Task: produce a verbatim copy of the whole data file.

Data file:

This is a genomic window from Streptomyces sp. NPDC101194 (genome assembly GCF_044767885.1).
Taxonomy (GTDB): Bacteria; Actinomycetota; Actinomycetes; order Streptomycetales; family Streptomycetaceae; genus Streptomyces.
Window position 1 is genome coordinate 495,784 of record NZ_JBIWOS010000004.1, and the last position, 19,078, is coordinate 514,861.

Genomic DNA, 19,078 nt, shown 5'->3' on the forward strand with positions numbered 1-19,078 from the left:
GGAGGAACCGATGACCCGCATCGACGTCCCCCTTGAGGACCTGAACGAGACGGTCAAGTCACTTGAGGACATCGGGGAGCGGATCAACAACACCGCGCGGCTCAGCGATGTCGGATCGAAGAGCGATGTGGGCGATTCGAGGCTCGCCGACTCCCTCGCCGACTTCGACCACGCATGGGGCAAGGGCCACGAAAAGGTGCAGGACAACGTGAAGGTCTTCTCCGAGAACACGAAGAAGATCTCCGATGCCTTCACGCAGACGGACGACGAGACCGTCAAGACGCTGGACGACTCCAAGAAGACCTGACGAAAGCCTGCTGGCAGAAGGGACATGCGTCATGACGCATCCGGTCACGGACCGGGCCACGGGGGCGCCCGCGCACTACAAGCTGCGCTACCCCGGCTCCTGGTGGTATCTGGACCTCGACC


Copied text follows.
This is a genomic window from Streptomyces sp. NPDC101194 (genome assembly GCF_044767885.1).
Taxonomy (GTDB): Bacteria; Actinomycetota; Actinomycetes; order Streptomycetales; family Streptomycetaceae; genus Streptomyces.
Window position 1 is genome coordinate 495,784 of record NZ_JBIWOS010000004.1, and the last position, 19,078, is coordinate 514,861.

Genomic DNA, 19,078 nt, shown 5'->3' on the forward strand with positions numbered 1-19,078 from the left:
GGAGGAACCGATGACCCGCATCGACGTCCCCCTTGAGGACCTGAACGAGACGGTCAAGTCACTTGAGGACATCGGGGAGCGGATCAACAACACCGCGCGGCTCAGCGATGTCGGATCGAAGAGCGATGTGGGCGATTCGAGGCTCGCCGACTCCCTCGCCGACTTCGACCACGCATGGGGCAAGGGCCACGAAAAGGTGCAGGACAACGTGAAGGTCTTCTCCGAGAACACGAAGAAGATCTCCGATGCCTTCACGCAGACGGACGACGAGACCGTCAAGACGCTGGACGACTCCAAGAAGACCTGACGAAAGCCTGCTGGCAGAAGGGACATGCGTCATGACGCATCCGGTCACGGACCGGGCCACGGGGGCGCCCGCGCACTACAAGCTGCGCTACCCCGGCTCCTGGTGGTATCTGGACCTCGACC